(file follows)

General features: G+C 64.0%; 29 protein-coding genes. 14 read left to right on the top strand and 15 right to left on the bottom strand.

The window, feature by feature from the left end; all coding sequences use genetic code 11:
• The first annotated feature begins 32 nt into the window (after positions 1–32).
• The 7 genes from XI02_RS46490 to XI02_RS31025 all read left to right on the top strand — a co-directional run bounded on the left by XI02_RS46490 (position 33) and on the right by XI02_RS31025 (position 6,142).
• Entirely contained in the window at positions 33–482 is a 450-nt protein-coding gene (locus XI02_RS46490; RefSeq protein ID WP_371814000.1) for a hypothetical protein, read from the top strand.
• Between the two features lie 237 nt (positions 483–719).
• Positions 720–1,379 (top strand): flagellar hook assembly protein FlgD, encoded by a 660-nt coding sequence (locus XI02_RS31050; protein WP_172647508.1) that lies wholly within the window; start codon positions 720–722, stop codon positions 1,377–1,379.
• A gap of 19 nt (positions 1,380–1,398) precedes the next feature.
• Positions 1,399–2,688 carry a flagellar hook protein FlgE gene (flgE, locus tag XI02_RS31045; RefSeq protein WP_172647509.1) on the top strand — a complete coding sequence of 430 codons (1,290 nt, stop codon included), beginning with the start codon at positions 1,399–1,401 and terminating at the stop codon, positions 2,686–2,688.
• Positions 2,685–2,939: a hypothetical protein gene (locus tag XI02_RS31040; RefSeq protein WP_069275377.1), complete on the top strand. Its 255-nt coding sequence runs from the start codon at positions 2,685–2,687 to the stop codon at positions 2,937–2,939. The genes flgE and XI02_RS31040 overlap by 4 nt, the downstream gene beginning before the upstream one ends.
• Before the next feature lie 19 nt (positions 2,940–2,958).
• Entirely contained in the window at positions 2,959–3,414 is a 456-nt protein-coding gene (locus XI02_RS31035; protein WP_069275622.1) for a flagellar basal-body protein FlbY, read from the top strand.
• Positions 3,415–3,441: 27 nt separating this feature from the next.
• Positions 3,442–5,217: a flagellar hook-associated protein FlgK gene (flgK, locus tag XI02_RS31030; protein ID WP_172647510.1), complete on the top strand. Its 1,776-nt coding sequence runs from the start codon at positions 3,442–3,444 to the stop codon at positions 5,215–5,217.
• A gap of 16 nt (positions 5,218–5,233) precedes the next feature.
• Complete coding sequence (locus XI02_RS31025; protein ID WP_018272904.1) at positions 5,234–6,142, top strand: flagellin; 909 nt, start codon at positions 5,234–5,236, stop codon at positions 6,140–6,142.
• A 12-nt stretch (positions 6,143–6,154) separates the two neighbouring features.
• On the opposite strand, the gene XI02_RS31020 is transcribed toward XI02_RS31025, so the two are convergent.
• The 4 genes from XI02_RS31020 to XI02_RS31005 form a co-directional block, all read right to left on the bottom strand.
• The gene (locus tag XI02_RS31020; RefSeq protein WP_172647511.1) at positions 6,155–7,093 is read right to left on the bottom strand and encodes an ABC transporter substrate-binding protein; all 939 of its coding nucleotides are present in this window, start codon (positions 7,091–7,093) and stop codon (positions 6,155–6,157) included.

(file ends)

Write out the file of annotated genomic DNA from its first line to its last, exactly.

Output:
General features: G+C 64.0%; 29 protein-coding genes. 14 read left to right on the top strand and 15 right to left on the bottom strand.

The window, feature by feature from the left end; all coding sequences use genetic code 11:
• The first annotated feature begins 32 nt into the window (after positions 1–32).
• The 7 genes from XI02_RS46490 to XI02_RS31025 all read left to right on the top strand — a co-directional run bounded on the left by XI02_RS46490 (position 33) and on the right by XI02_RS31025 (position 6,142).
• Entirely contained in the window at positions 33–482 is a 450-nt protein-coding gene (locus XI02_RS46490; RefSeq protein ID WP_371814000.1) for a hypothetical protein, read from the top strand.
• Between the two features lie 237 nt (positions 483–719).
• Positions 720–1,379 (top strand): flagellar hook assembly protein FlgD, encoded by a 660-nt coding sequence (locus XI02_RS31050; protein WP_172647508.1) that lies wholly within the window; start codon positions 720–722, stop codon positions 1,377–1,379.
• A gap of 19 nt (positions 1,380–1,398) precedes the next feature.
• Positions 1,399–2,688 carry a flagellar hook protein FlgE gene (flgE, locus tag XI02_RS31045; RefSeq protein WP_172647509.1) on the top strand — a complete coding sequence of 430 codons (1,290 nt, stop codon included), beginning with the start codon at positions 1,399–1,401 and terminating at the stop codon, positions 2,686–2,688.
• Positions 2,685–2,939: a hypothetical protein gene (locus tag XI02_RS31040; RefSeq protein WP_069275377.1), complete on the top strand. Its 255-nt coding sequence runs from the start codon at positions 2,685–2,687 to the stop codon at positions 2,937–2,939. The genes flgE and XI02_RS31040 overlap by 4 nt, the downstream gene beginning before the upstream one ends.
• Before the next feature lie 19 nt (positions 2,940–2,958).
• Entirely contained in the window at positions 2,959–3,414 is a 456-nt protein-coding gene (locus XI02_RS31035; protein WP_069275622.1) for a flagellar basal-body protein FlbY, read from the top strand.
• Positions 3,415–3,441: 27 nt separating this feature from the next.
• Positions 3,442–5,217: a flagellar hook-associated protein FlgK gene (flgK, locus tag XI02_RS31030; protein ID WP_172647510.1), complete on the top strand. Its 1,776-nt coding sequence runs from the start codon at positions 3,442–3,444 to the stop codon at positions 5,215–5,217.
• A gap of 16 nt (positions 5,218–5,233) precedes the next feature.
• Complete coding sequence (locus XI02_RS31025; protein ID WP_018272904.1) at positions 5,234–6,142, top strand: flagellin; 909 nt, start codon at positions 5,234–5,236, stop codon at positions 6,140–6,142.
• A 12-nt stretch (positions 6,143–6,154) separates the two neighbouring features.
• On the opposite strand, the gene XI02_RS31020 is transcribed toward XI02_RS31025, so the two are convergent.
• The 4 genes from XI02_RS31020 to XI02_RS31005 form a co-directional block, all read right to left on the bottom strand.
• The gene (locus tag XI02_RS31020; RefSeq protein WP_172647511.1) at positions 6,155–7,093 is read right to left on the bottom strand and encodes an ABC transporter substrate-binding protein; all 939 of its coding nucleotides are present in this window, start codon (positions 7,091–7,093) and stop codon (positions 6,155–6,157) included.